Revision hip replacement

Revision hip replacement

Hip replacement is one of the most successful surgical procedures in history, although not all hip replacements last. In some circumstances, further surgery is required later on to correct defects or replace degraded components.

A revision hip replacement involves removing part or all of a failed hip implant and replacing it with a new prosthetic. In 2019, 8.4% of all hip replacements performed in Australia were revision procedures.

Dr Jonathan Cabot - Orthopaedic Surgeon

When is a revision hip replacement needed?

The goal of the surgery is to relieve pain and symptoms caused by a failed hip replacement surgery.

Failure may happen soon after the initial surgery (due to infection, poor placement, or the body rejecting the implant), or many years afterward (by bone loss, fracture, or general wear-and-tear).

Like any mechanical component, hip joint implants have an expected life span. This is because the joint produces friction as it moves, which gradually wears down the material it’s made of. Most hip replacements last 15-20 years, although advances in medical technology and surgery are gradually prolonging this.

Indications for revision hip replacement

  • Prosthetic instability – the implant itself can loosen from the joint over time
  • Recurrent hip dislocation – this may indicate that the initial implant was poorly placed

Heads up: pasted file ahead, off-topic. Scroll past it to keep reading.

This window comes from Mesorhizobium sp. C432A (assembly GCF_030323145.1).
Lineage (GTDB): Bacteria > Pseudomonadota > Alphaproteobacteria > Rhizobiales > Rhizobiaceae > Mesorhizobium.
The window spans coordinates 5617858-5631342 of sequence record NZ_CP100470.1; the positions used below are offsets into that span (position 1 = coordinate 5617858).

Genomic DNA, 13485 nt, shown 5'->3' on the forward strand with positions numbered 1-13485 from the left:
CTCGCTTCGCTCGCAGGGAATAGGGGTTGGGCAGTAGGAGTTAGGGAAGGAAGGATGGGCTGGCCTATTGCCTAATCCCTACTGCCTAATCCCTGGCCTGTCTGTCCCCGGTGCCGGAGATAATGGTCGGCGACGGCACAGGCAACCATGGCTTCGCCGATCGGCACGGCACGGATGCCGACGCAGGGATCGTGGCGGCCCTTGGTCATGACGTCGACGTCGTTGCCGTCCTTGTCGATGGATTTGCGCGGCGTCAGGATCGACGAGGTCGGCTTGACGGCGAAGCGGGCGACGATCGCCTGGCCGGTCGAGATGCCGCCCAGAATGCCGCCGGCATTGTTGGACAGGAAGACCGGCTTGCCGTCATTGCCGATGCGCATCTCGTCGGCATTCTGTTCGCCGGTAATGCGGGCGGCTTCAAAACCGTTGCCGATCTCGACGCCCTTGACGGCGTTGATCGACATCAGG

• Osseointegration failure – the bone doesn’t join to the implant
  • Infection– in rare cases, this can happen many years after the initial hip replacement
  • Periprosthetic fracture – the bone around the implant can break, reducing the implant’s viability
  • Bone loss – conditions such as osteoporosis can decrease the bone’s viability to hold an implant

What does a revision hip replacement include?

During surgery, the surgeon removes the old implant and replaces it with a new one. The new prosthetic is fixed in place.

As this procedure is more technical than an ordinary hip replacement, specialised implants and tools are needed to perform it.

In some cases, only parts of the implant need to be replaced. In others, the entire implant needs to be removed and the hip bone rebuilt using grafts. The need for this is assessed on a case-by-case basis in your consultation with Dr Jonathan Cabot.

Potential surgical complications

  • Infection
  • Blood clots
  • Dislocation
  • Leg length changes
  • Nerve damage
  • Prosthetic instability – commonly resulting from changes in leg length and femoral offset.
Dr Jonathan Cabot - Orthopaedic Surgeon
Hip device used in this procedure

Recovery from surgery

Revision hip replacement is a much more extensive procedure than the initial hip replacement. It requires more planning, takes longer to perform, and may take longer to recover.

You will generally need to remain in the hospital for 3-7 days after your revision hip replacement.

Most patients require a walking aid for 4-6 weeks post-procedure. Your surgeon will usually give you the all-clear to drive after this time, although other factors may influence this. Returning to normal activity gradually is advised.